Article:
The endowment mortgage consists of two elements. During the life of the mortgage, the borrower pays just the interest to the lender, clearing none of the loan, plus a monthly premium to an insurer to invest in an endowment policy. The endowment is designed to grow steadily in value, and the proceeds on maturity should be sufficient to pay off the loan in full and, hopefully, provide some extra cash that can be taken as a lump sum.
In the high inflation, high investment return environment of the Thatcher years the chance of a big surplus from an endowment policy once the mortgage had been repaid did not seem an unlikely prospect. Today, "poor value for money", "inflexibility" and "risk" are some of the charges often levelled at the endowment. Rather than providing a useful tax-free lump sum, the endowment may not be sufficient to pay off the loan.
If you have an existing endowment policy, there is widespread agreement among advisers that you should keep it, but what about first-time buyers - should they steer clear of the endowment method? "It depends on the individual," says John Wriglesworth, of the Bradford & Bingley Building Society. "If you are going to stay in the same house for the next 20 years or so then the repayment mortgage route will probably work out cheaper. But if you are going to move quite regularly, the endowment can work out to be more efficient."
As a mortgage repayment method, Personal Equity Plans (PEPs) are making serious inroads. In terms of tax efficiency and flexibility, they beat endowment policies hands down.
Monthly contributions grow free of income and capital gains tax, investors can contribute anything up to pounds 500 a month, they can reduce payments if they suffer short-term financial problems, they can cash in their plans at any time and charges are lower than on rival mortgage repayment schemes such as endowment policies or pensions.
Unfortunately, this message has not been communicated to the mass market - only one in 100 borrowers repays a mortgage using a PEP, though the tide is now turning.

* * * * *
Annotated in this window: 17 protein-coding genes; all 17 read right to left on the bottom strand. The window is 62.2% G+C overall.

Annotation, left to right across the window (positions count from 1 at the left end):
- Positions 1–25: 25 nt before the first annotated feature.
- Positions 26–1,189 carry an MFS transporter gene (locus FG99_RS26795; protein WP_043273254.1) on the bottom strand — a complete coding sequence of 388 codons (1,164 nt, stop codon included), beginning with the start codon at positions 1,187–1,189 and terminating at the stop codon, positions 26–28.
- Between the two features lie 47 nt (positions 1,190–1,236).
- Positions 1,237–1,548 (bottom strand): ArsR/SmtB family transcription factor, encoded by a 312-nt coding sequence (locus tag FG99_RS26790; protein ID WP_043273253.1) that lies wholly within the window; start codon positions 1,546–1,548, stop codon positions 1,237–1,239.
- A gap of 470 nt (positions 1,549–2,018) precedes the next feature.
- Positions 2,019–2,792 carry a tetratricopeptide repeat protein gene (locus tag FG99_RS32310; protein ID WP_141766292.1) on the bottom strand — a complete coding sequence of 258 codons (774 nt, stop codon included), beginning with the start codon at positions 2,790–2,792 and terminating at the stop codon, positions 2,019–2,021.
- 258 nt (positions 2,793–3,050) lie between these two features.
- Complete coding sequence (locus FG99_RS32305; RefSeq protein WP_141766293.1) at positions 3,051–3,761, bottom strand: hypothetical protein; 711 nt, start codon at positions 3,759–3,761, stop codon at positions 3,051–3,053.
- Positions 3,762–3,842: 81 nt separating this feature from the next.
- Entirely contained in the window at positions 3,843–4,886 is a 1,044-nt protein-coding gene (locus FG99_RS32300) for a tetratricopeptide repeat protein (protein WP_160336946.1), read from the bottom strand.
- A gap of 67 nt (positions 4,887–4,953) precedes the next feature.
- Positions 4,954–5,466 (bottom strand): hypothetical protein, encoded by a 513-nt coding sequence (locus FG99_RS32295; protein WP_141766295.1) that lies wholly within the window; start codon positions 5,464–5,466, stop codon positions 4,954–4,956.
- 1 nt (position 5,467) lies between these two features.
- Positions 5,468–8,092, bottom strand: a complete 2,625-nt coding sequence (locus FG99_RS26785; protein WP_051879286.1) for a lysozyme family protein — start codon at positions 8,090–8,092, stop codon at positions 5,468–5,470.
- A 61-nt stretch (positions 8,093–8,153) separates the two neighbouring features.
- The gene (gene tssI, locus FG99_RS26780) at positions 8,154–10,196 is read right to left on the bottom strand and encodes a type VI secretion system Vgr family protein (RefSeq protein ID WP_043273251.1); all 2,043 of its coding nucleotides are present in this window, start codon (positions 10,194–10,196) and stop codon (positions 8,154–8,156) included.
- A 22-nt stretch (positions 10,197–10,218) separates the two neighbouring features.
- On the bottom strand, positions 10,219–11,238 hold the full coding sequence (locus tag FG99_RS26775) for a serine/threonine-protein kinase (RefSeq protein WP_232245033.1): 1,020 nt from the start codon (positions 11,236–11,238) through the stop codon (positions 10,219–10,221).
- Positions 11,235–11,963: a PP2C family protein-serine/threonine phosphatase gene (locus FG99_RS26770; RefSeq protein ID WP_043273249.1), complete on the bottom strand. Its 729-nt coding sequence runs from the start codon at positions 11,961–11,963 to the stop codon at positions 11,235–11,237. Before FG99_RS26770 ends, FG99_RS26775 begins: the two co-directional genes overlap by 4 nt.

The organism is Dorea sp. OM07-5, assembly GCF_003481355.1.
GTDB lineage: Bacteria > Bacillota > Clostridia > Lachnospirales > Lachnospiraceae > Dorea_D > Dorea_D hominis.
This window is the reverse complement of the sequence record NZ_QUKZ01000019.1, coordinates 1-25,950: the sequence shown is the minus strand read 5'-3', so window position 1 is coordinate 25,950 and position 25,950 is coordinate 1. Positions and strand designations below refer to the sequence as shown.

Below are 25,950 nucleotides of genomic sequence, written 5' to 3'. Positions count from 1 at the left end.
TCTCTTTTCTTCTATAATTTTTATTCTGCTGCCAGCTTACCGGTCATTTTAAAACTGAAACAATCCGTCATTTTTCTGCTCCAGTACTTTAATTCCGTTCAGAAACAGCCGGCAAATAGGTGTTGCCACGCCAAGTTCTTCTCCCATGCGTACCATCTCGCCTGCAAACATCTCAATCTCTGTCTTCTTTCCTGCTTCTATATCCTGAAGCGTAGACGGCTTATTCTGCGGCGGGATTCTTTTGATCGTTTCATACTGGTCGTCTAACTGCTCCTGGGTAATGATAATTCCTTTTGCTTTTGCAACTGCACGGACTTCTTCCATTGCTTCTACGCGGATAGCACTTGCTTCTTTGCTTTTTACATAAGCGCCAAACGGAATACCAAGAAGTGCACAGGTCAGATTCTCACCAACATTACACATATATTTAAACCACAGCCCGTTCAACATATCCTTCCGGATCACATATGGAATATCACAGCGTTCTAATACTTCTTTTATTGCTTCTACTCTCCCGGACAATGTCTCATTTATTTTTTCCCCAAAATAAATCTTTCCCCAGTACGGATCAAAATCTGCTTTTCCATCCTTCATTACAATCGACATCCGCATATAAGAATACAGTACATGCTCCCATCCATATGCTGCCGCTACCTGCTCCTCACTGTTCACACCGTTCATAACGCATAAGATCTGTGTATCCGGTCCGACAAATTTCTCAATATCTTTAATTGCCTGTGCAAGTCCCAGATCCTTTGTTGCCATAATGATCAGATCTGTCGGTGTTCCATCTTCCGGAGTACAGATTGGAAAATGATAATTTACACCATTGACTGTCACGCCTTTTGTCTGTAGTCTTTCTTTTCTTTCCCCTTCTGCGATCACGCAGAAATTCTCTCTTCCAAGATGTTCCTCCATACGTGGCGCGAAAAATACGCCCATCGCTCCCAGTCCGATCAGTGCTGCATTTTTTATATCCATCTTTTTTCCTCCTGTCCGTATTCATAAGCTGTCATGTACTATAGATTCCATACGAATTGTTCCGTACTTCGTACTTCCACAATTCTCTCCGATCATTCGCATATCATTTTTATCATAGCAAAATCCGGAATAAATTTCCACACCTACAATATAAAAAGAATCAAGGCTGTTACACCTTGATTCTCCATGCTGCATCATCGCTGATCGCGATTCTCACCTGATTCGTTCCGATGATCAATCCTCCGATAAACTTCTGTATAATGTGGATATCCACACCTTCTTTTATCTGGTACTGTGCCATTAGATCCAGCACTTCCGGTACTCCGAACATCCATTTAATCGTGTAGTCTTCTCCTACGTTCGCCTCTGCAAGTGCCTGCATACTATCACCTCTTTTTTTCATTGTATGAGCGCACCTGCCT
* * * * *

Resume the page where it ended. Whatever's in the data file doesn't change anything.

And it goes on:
With an endowment mortgage, borrowers pay a monthly amount to their lender that covers interest. They also pay an endowment premium that provides insurance cover in the event of death before the mortgage is repaid and investment in a fund that should grow to repay the mortgage after a period of time, normally 25 years.
With a PEP mortgage, borrowers can separate all three mortgage components, enabling them to shop around for the best deals. They apply for an interest- only mortgage, take out life insurance and set up a PEP that aims to repay the mortgage capital. But with PEPs you have to remember that the value of your investment can go down as well as up. If the PEP performs badly, the loan may have to be extended beyond 25 years. A PEP mortgage should only be taken by someone who understands the workings of the plan, and who is comfortable with the benefits as well as the potential risks.
Pension mortgages are very tax-efficient but require higher regular savings.
In essence pension mortgages are similar to an endowment - an interest- only mortgage that is repaid in full at the end of an agreed term using proceeds from a separate pension plan.
With a pension mortgage the borrower pays off the loan using the lump sum payment available from the plan. Up to 25 per cent of the total pension fund accrued can be taken as a lump sum. But the plan's proceeds cannot, by law, be assigned to a third party (the lender) so a life assurance policy still needs to be taken out to run alongside and this is assigned to the lender. The life assurance policy will cover the cost of repaying the outstanding mortgage if the borrower dies before the end of the mortgage term.Reuse content